Apple today announced that its global facilities, including retail stores, offices, data centers, and more, are powered with 100 percent clean energy.
Apple’s 100 percent clean energy figure encompasses facilities in 43 countries, including the United States, UK, China, and India. In a statement, Apple CEO Tim Cook said Apple is “committed to leaving the world better than we found it.”
“We’re committed to leaving the world better than we found it. After years of hard work we’re proud to have reached this significant milestone,” said Tim Cook, Apple’s CEO. “We’re going to keep pushing the boundaries of what is possible with the materials in our products, the way we recycle them, our facilities and our work with suppliers to establish new creative and forward-looking sources of renewable energy because we know the future depends on it.”
To reach its clean energy goals, Apple has invested in and constructed renewable energy facilities all around the world, such as solar arrays, wind farms, biogas fuel cells, micro-hydration generation systems, and other energy storage technologies.
Apple says it has 25 operational renewable energy projects around the world, totaling 626 megawatts of generation capacity. 286 megawatts of solar PV generation came online in 2017, which Apple says is the most ever in a single year. An additional 15 projects are under construction, and once finished, will offer a total of 1.4 gigawatts of clean renewable energy generation across 11 countries.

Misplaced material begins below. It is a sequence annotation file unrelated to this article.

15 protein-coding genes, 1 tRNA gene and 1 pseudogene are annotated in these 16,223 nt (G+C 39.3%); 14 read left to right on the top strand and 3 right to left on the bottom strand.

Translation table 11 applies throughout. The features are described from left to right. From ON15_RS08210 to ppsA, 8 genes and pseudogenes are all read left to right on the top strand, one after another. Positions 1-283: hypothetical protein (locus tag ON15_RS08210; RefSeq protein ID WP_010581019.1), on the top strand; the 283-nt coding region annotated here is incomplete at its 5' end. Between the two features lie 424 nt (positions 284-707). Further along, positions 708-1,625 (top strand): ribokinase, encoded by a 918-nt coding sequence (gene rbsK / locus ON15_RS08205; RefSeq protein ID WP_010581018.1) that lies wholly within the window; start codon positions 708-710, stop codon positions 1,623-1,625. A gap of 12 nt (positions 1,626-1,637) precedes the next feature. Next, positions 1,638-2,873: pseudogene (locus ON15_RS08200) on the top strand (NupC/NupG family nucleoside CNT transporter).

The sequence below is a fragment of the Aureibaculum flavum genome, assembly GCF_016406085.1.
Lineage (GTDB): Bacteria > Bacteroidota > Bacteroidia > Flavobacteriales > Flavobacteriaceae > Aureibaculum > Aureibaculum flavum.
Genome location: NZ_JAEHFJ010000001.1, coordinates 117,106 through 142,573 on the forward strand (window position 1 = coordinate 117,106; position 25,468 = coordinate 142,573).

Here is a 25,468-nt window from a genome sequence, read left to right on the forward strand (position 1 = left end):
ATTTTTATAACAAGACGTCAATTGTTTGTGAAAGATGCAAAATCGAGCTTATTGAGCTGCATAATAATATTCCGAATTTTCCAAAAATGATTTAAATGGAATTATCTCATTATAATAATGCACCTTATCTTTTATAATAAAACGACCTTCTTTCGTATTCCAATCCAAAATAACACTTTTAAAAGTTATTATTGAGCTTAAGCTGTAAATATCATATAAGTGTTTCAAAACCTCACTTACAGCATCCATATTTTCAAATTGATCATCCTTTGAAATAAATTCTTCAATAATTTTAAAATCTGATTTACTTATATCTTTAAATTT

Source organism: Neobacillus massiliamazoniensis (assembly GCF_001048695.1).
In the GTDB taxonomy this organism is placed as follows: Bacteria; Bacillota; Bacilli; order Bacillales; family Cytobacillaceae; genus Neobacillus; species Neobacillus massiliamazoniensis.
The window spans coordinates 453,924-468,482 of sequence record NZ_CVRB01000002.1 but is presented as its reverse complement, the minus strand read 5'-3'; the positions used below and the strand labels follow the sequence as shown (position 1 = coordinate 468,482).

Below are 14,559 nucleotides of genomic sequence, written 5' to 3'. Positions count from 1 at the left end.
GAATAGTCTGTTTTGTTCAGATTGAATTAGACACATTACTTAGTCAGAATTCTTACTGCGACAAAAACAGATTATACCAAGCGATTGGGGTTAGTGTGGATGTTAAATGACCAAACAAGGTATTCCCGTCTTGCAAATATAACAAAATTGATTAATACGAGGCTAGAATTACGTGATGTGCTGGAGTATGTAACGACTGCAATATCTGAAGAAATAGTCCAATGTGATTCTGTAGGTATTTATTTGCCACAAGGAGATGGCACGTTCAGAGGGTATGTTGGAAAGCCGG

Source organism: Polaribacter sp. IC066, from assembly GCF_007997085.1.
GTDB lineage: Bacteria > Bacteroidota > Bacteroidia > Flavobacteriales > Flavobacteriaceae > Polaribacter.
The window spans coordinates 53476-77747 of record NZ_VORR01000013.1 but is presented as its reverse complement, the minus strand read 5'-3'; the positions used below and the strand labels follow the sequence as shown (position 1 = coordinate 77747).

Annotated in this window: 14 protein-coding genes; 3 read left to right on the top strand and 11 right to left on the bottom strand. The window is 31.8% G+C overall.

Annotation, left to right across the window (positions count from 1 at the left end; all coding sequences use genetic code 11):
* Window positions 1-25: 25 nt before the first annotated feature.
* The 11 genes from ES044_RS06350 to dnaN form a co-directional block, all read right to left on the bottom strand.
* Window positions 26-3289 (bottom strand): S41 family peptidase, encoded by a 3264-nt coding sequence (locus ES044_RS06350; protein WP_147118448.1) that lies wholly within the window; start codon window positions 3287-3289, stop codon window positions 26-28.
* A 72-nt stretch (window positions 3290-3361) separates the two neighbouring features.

Some of Apple’s renewable energy projects include the solar panels on the roof of Apple Park, its newest campus, 485 megawatts of wind and solar projects across China, solar facilities in Reno, Nevada and Maiden, North Carolina, more than 300 rooftop solar systems in Japan, and an 800-rooftop renewable energy system in Singapore.
Reaching 100 percent renewable energy for all Apple facilities has been a longtime goal for the company. Since 2014, 100 percent of Apple’s data centers have been powered by clean energy, and since 2016, 96 percent of Apple facilities have been run on renewable energy.
In an interview with Fast Company, Apple VP of environment, policy, and social initiatives Lisa Jackson said that Apple has been working hard in recent months to ink energy deals to cover its remotest offices and retail stores in countries like Brazil, India, Israel, Mexico, and Turkey.
“If you look at our trajectory, for the last couple of years we’ve been close to 100%,” she says. “It’s just four percent more, but it’s four percent done the right way. So this announcement feels like a classic Apple product release. Like our products, we sweat the details, we have pretty strict standards, and we prefer to wait and meet our standards than to rush and make a claim.”
Since 2011, Apple’s projects have reduced greenhouse gas emissions by 54 percent and prevented close to 2.1 million metric tons of CO2e from entering the atmosphere.
Apple has also been pushing its suppliers to use clean energy, and along with its own announcement, nine additional manufacturing powers have committed to using renewable energy sources, bringing the total number of supplier commitments to 23. New suppliers that plan to use renewable energy include Quanta Computer, Pegatron, Finisar, and more.
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